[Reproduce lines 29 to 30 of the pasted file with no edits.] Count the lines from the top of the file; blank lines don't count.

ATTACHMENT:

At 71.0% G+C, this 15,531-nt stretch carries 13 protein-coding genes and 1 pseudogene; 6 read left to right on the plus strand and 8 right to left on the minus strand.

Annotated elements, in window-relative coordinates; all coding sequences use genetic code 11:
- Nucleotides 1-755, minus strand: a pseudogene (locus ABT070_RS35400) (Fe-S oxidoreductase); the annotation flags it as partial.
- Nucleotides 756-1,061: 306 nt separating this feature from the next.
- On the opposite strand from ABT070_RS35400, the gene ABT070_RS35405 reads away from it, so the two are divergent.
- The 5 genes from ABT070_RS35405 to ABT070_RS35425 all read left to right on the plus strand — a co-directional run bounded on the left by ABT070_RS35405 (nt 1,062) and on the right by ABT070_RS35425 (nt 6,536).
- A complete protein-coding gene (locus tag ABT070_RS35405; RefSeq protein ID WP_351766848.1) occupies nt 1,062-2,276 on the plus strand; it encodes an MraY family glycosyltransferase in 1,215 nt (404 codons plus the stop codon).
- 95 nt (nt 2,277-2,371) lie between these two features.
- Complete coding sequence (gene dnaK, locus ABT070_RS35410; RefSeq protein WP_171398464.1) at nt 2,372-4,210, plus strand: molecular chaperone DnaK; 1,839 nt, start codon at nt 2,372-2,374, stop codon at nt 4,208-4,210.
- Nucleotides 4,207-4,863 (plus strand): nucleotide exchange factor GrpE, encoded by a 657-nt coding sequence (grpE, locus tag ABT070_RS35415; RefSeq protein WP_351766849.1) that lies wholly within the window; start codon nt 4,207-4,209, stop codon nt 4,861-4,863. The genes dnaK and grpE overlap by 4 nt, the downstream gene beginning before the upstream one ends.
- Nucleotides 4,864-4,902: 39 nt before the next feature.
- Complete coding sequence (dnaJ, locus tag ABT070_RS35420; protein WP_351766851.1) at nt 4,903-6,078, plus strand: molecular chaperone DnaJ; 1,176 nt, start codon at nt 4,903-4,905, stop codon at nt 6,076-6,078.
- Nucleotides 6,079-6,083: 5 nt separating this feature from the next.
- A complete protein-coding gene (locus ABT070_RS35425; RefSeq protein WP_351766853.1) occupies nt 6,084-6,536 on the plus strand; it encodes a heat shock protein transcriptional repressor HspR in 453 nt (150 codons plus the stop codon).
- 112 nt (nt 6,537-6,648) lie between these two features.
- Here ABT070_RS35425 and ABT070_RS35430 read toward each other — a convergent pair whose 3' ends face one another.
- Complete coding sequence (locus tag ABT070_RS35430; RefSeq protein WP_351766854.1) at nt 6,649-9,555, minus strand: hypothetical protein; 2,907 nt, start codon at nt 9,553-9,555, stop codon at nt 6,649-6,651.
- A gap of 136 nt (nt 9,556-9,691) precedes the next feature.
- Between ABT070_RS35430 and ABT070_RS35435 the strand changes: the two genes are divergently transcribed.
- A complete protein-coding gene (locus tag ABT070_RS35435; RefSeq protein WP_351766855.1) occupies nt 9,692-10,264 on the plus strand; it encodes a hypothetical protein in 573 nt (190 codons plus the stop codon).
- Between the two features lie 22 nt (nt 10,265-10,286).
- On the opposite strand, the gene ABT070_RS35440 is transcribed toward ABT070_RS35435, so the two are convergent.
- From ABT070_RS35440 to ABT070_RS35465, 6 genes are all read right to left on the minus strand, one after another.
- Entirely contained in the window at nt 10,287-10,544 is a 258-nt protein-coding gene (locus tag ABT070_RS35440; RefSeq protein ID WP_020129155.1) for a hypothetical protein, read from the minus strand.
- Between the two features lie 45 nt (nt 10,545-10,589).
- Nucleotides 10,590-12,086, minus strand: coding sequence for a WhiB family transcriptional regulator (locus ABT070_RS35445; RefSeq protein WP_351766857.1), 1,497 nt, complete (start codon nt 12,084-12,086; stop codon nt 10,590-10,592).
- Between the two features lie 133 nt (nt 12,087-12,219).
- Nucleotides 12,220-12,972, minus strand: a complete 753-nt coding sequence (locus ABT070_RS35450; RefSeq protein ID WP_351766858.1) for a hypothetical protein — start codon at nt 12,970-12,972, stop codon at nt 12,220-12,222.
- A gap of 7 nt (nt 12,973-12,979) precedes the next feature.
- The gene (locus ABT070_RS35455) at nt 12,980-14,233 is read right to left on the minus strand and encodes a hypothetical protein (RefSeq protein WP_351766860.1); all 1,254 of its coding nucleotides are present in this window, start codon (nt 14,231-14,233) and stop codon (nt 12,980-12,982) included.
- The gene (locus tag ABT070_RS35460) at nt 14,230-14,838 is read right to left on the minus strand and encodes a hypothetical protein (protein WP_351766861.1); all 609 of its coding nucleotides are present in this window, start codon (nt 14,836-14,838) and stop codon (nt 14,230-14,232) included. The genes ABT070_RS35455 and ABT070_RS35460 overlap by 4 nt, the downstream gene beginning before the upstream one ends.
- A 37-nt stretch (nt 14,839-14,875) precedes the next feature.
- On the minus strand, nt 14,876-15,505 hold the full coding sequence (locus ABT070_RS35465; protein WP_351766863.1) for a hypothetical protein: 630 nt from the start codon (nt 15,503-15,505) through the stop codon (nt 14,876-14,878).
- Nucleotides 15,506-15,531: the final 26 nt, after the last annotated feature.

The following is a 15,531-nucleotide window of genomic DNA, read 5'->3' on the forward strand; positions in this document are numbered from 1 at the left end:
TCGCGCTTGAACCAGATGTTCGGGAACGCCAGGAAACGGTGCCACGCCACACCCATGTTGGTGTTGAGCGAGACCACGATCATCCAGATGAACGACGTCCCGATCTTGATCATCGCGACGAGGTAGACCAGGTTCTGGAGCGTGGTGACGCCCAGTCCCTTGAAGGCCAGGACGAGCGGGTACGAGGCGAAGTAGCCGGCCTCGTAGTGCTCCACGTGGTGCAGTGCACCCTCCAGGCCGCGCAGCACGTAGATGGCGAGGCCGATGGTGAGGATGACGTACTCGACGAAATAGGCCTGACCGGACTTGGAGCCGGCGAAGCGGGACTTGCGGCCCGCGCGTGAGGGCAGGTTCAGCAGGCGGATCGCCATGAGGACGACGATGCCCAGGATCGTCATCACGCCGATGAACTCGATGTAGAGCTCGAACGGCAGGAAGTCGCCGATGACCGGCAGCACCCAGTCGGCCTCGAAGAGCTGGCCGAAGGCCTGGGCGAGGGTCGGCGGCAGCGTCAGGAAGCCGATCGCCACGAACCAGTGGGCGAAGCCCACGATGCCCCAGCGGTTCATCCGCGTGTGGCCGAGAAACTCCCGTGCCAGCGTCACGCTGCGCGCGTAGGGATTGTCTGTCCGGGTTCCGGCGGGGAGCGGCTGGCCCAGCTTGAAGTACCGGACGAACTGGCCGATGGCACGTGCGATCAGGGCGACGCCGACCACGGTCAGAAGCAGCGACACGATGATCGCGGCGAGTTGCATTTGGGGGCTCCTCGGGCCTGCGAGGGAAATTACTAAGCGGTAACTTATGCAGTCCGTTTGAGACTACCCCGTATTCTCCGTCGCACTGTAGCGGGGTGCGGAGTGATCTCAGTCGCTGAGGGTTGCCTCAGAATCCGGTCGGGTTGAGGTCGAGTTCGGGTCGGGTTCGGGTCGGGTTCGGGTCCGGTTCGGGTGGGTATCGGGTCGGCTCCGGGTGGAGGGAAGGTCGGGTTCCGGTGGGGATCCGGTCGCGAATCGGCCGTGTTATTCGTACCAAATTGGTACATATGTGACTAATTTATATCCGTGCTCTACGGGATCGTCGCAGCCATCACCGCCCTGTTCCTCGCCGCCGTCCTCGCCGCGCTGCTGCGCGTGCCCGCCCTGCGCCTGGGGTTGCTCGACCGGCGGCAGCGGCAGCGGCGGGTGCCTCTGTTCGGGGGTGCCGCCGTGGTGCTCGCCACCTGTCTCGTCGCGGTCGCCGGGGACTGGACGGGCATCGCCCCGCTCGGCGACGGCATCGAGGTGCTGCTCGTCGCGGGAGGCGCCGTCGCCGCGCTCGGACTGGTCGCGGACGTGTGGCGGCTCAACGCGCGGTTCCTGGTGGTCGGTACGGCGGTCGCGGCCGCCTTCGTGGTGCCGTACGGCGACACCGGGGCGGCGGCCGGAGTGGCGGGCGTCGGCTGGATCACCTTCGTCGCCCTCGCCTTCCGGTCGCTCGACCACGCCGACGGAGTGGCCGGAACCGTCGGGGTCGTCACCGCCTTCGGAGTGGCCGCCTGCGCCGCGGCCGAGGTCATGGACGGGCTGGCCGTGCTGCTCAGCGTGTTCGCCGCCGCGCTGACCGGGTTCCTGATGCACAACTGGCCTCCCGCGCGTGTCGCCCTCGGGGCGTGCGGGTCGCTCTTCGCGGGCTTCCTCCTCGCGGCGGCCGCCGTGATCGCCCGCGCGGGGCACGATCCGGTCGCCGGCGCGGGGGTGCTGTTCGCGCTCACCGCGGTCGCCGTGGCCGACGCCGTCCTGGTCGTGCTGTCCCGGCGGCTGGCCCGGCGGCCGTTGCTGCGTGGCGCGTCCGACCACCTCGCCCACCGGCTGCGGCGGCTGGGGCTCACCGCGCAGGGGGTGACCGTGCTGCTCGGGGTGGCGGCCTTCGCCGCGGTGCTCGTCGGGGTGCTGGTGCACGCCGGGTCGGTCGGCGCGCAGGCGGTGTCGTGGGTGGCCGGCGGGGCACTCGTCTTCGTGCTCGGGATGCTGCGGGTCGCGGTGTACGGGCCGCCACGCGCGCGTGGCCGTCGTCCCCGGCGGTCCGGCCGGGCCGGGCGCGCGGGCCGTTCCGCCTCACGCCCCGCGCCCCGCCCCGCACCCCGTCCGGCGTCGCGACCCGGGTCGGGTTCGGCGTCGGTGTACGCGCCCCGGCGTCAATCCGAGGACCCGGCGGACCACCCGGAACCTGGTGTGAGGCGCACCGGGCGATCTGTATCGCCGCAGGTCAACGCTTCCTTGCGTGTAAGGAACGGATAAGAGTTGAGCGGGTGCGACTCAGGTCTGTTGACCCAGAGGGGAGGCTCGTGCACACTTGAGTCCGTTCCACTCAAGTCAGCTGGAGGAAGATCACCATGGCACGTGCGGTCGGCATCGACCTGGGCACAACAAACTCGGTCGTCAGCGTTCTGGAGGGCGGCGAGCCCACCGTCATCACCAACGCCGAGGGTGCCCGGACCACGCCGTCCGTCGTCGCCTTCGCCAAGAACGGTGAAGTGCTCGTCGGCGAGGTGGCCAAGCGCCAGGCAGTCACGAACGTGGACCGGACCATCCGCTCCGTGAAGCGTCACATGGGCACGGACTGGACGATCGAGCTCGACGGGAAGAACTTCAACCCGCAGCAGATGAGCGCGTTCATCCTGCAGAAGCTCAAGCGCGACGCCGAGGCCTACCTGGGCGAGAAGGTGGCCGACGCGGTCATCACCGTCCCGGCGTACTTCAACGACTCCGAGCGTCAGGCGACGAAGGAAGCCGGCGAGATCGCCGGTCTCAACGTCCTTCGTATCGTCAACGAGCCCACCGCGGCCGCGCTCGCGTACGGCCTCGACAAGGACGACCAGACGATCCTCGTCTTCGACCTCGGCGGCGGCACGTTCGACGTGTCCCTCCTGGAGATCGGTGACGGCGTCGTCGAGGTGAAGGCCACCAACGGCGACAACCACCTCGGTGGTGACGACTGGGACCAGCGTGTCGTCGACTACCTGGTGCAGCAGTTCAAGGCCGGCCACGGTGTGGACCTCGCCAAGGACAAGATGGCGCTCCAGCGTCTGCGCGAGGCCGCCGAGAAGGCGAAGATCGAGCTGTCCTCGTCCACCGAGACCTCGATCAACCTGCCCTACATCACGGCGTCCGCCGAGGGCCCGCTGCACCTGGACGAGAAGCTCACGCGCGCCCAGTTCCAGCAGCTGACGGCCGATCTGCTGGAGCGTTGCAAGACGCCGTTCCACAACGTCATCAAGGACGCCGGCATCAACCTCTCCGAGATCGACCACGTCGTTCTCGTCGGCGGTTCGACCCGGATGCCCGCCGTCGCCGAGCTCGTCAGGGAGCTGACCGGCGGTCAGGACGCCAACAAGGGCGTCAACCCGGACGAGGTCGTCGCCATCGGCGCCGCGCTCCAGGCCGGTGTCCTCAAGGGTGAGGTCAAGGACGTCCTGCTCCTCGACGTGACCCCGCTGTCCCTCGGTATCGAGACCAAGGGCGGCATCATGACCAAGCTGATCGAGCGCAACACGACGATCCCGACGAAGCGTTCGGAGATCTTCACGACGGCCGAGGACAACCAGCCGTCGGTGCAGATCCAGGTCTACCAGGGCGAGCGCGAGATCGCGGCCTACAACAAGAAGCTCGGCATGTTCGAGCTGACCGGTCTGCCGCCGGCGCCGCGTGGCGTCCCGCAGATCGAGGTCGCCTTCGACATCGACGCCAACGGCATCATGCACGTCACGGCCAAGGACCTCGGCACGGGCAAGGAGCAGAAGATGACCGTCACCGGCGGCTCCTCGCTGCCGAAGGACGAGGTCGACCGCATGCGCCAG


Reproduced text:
- A gap of 7 nt (nt 12,973-12,979) precedes the next feature.
- The gene (locus ABT070_RS35455) at nt 12,980-14,233 is read right to left on the minus strand and encodes a hypothetical protein (RefSeq protein WP_351766860.1); all 1,254 of its coding nucleotides are present in this window, start codon (nt 14,231-14,233) and stop codon (nt 12,980-12,982) included.